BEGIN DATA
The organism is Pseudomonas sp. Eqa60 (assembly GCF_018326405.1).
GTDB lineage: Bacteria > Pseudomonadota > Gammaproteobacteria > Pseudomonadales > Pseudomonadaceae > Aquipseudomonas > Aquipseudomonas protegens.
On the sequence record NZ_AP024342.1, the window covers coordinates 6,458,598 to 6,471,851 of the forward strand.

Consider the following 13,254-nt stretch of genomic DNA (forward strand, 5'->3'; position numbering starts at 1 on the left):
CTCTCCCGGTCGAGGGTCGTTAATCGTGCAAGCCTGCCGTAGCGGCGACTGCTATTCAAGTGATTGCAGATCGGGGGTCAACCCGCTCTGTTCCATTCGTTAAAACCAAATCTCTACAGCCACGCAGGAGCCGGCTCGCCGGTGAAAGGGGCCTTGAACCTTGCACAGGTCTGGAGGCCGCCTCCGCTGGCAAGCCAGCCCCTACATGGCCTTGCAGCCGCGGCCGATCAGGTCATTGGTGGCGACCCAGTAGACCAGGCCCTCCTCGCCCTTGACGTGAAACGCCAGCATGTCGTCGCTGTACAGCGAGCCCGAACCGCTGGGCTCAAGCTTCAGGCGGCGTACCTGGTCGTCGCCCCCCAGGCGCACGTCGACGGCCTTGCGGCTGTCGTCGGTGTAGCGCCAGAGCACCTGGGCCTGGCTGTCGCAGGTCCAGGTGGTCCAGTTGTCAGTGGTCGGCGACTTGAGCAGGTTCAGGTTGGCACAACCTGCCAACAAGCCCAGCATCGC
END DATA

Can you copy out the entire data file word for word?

The organism is Pseudomonas sp. Eqa60 (assembly GCF_018326405.1).
GTDB lineage: Bacteria > Pseudomonadota > Gammaproteobacteria > Pseudomonadales > Pseudomonadaceae > Aquipseudomonas > Aquipseudomonas protegens.
On the sequence record NZ_AP024342.1, the window covers coordinates 6,458,598 to 6,471,851 of the forward strand.

Consider the following 13,254-nt stretch of genomic DNA (forward strand, 5'->3'; position numbering starts at 1 on the left):
CTCTCCCGGTCGAGGGTCGTTAATCGTGCAAGCCTGCCGTAGCGGCGACTGCTATTCAAGTGATTGCAGATCGGGGGTCAACCCGCTCTGTTCCATTCGTTAAAACCAAATCTCTACAGCCACGCAGGAGCCGGCTCGCCGGTGAAAGGGGCCTTGAACCTTGCACAGGTCTGGAGGCCGCCTCCGCTGGCAAGCCAGCCCCTACATGGCCTTGCAGCCGCGGCCGATCAGGTCATTGGTGGCGACCCAGTAGACCAGGCCCTCCTCGCCCTTGACGTGAAACGCCAGCATGTCGTCGCTGTACAGCGAGCCCGAACCGCTGGGCTCAAGCTTCAGGCGGCGTACCTGGTCGTCGCCCCCCAGGCGCACGTCGACGGCCTTGCGGCTGTCGTCGGTGTAGCGCCAGAGCACCTGGGCCTGGCTGTCGCAGGTCCAGGTGGTCCAGTTGTCAGTGGTCGGCGACTTGAGCAGGTTCAGGTTGGCACAACCTGCCAACAAGCCCAGCATCGC